by Vanessa Fuhrmans
Ethical breaches are causing more chief executives to lose their jobs. The upside? Researchers say the rising numbers don’t point to more corporate misbehavior: It’s that CEOs are being held to a higher level of accountability.
Among the myriad reasons corporate bosses leave their jobs, firings have been on the decline. In a study of CEO exits at the world’s 2,500 largest public companies, researchers at PricewaterhouseCoopers LLP’s strategy consulting arm, called Strategy&, found 20% of CEO exits in the past five years were forced, down from 31% of CEO exits in the previous five years.
But CEO ousters due to ethical lapses—either their own improper conduct, or their employees’—are climbing. Such forced exits rose to 5.3% of CEO departures in the 2012-to-2016 period, up from 3.9% during the previous five years.
To confirm the reasons for CEO turnover, the Strategy& consultants cross-referenced company disclosures on CEO departures with news reports and their own interviews with sources inside or familiar with the companies. An announced resignation was counted as an ouster if it was established the CEO left under pressure.
Bosses of large companies appear more likely than their counterparts at smaller companies to be ousted due to scandal. Among the largest North American and European companies by market value, the share of corporate chieftains forced to leave because of ethics lapses rose to 7.8% of CEO departures between 2012 and 2016, compared with 4.6% the previous five years.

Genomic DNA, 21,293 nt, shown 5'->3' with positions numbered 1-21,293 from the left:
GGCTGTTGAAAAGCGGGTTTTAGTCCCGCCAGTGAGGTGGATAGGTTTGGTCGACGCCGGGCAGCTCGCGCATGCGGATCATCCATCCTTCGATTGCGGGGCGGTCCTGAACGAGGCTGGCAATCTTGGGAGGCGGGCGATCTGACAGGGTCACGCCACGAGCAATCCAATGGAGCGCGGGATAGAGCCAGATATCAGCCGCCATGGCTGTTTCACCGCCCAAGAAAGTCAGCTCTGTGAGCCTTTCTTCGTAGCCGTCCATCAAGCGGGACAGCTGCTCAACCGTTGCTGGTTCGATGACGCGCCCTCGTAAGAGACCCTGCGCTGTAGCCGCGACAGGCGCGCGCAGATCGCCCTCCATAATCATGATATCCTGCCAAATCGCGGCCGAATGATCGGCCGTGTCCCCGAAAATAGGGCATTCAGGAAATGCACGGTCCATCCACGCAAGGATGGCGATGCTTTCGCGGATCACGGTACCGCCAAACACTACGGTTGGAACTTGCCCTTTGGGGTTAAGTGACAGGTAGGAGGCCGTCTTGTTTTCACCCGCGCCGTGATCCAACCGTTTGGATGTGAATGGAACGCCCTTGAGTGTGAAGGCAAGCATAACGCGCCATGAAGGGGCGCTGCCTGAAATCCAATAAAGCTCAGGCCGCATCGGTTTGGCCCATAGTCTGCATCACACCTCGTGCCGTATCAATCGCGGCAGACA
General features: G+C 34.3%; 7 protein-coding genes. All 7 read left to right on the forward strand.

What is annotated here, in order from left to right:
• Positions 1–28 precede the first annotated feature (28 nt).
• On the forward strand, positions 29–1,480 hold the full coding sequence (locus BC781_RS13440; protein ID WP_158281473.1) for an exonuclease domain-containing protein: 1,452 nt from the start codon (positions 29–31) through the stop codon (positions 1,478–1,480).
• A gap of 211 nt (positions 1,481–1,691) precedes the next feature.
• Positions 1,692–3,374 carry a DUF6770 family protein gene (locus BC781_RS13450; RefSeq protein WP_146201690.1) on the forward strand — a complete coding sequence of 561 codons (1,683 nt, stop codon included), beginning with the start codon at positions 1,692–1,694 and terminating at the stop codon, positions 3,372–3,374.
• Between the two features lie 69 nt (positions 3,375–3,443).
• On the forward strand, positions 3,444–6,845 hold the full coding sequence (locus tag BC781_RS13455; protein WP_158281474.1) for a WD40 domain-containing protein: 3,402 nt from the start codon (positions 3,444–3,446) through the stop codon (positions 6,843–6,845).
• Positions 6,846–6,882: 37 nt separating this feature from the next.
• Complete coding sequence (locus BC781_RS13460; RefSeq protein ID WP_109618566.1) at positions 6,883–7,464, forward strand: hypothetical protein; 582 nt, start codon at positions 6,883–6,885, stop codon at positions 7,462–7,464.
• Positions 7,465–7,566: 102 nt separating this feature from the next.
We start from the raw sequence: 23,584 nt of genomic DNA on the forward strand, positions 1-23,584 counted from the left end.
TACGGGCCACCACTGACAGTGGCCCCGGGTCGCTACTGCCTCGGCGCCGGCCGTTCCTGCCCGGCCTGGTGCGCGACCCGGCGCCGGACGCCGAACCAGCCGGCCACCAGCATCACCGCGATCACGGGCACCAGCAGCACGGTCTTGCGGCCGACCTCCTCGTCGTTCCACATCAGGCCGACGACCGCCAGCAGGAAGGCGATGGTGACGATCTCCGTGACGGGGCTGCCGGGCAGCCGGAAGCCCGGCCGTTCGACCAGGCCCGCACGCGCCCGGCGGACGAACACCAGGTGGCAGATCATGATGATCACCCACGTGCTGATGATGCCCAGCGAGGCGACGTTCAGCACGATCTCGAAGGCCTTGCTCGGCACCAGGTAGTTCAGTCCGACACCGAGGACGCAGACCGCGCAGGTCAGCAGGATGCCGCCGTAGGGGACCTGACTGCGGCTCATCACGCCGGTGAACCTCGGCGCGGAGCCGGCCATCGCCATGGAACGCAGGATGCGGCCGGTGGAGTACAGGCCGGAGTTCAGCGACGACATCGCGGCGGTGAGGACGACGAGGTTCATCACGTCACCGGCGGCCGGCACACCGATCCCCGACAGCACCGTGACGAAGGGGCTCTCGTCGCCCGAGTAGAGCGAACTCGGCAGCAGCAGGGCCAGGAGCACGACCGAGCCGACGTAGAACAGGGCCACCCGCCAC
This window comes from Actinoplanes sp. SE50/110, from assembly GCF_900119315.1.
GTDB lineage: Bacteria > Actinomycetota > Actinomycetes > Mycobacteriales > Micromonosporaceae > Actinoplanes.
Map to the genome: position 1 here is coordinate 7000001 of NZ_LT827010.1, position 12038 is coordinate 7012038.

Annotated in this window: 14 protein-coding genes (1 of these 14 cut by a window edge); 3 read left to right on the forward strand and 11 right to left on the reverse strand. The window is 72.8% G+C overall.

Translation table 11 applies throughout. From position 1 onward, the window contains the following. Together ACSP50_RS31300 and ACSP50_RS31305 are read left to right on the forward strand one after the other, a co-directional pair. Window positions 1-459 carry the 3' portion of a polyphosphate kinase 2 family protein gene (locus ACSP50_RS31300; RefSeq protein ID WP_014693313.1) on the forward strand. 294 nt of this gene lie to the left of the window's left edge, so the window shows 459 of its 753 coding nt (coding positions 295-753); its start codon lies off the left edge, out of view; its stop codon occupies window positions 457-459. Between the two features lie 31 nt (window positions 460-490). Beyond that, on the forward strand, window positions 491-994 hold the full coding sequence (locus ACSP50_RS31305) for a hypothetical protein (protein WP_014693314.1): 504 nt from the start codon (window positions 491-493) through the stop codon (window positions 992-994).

Per-Ola Karlsson, a Strategy& partner, said it is unlikely that companies are involved in more wrongdoing. The rise of social media, waning public trust since the 2008 financial crisis and more-stringent regulation are making bosses more accountable.
Those forces are pushing besieged CEOs out of jobs sooner rather than later, says Patrick Quinlan, CEO of ethics and compliance software company Convercent. “Even a decade ago, [a board] might have slowly pushed the CEO out,” he says. “You can’t do that now because of the internet.”
Embattled Wells Fargo & Co. CEO John Stumpf, for instance, announced his immediate retirement last fall, one month after regulators hit the bank with a fine for improper sales tactics and disclosed that 5,300 employees had been fired in recent years for the practices. In congressional hearings last fall, Mr. Stumpf apologized and took responsibility for the scandal.
In 2015, Volkswagen AG CEO Martin Winterkorn resigned days after the car maker’s emission-cheating scandal broke. Mr. Winterkorn has said he wasn’t aware the company had used software to cheat on diesel-emission levels.